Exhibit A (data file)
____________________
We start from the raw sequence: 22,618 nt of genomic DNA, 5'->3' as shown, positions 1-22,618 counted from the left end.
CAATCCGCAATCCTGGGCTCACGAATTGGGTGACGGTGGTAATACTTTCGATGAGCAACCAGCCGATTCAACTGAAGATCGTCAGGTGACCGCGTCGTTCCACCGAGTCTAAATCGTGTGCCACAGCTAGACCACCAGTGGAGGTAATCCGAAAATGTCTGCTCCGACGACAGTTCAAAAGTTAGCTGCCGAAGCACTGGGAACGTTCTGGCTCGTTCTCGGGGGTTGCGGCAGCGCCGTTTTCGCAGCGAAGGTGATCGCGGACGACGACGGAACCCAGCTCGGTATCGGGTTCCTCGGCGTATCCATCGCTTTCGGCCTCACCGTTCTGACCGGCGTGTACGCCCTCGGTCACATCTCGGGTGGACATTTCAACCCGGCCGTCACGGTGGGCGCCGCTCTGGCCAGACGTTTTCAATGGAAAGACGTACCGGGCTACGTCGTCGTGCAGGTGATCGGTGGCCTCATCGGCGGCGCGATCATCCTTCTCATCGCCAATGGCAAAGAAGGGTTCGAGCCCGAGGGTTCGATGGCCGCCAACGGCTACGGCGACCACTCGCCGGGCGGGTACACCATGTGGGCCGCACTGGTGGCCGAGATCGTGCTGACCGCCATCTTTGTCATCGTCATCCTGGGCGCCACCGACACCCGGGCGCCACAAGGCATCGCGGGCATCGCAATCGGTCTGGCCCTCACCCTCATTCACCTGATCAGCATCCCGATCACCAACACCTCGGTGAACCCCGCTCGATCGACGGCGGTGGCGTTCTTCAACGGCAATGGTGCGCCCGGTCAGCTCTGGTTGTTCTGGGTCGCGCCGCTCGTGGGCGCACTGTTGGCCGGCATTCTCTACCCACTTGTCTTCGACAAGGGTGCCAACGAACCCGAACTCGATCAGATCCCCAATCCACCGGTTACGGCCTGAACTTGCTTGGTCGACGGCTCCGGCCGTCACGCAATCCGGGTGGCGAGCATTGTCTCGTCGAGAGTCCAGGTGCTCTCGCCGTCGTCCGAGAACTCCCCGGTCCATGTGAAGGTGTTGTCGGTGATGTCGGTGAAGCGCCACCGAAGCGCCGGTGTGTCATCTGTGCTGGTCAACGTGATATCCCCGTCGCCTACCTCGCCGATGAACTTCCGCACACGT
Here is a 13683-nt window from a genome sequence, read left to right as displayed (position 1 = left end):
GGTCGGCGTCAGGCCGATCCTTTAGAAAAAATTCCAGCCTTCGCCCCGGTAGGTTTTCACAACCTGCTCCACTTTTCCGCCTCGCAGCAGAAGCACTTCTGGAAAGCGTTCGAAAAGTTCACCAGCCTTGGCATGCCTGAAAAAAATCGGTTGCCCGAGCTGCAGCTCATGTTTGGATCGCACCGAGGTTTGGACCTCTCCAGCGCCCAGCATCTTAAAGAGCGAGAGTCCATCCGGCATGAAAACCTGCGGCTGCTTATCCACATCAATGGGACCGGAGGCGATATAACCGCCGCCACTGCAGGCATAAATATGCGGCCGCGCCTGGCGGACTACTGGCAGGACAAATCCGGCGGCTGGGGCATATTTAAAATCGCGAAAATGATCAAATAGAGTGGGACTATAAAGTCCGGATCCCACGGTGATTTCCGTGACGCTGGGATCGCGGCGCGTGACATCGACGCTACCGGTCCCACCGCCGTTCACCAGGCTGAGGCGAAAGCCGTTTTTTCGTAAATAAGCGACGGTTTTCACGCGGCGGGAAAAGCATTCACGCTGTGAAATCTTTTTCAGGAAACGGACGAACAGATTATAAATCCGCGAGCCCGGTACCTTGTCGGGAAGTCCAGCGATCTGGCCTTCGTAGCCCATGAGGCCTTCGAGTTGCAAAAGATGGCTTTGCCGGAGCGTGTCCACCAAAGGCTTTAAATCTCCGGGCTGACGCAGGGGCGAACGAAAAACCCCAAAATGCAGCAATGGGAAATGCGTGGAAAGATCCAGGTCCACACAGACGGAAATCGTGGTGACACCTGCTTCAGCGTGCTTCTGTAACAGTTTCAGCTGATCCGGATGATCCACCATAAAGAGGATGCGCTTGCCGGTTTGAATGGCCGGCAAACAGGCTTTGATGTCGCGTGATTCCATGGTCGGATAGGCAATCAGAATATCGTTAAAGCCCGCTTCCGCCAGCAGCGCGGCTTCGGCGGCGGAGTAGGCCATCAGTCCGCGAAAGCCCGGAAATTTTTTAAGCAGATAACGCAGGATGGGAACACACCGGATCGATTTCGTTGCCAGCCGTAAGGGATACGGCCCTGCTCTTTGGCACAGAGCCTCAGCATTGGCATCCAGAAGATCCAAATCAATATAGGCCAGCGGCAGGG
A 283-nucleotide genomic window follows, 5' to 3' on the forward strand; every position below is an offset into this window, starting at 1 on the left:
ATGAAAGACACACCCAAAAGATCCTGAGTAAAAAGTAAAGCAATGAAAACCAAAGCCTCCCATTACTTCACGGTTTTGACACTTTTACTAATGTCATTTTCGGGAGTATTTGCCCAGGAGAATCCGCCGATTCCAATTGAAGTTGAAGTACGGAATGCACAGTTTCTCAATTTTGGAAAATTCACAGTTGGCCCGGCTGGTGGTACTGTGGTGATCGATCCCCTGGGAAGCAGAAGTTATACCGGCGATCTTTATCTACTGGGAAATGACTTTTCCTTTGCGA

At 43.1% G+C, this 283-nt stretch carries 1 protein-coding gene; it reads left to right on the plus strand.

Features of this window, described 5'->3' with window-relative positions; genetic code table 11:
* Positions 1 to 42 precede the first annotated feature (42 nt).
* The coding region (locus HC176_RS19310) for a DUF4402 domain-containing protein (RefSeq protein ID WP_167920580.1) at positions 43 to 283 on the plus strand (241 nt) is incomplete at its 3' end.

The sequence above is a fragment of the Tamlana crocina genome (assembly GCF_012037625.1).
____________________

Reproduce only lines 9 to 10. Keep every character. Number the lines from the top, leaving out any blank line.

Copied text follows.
* Positions 1 to 42 precede the first annotated feature (42 nt).
* The coding region (locus HC176_RS19310) for a DUF4402 domain-containing protein (RefSeq protein ID WP_167920580.1) at positions 43 to 283 on the plus strand (241 nt) is incomplete at its 3' end.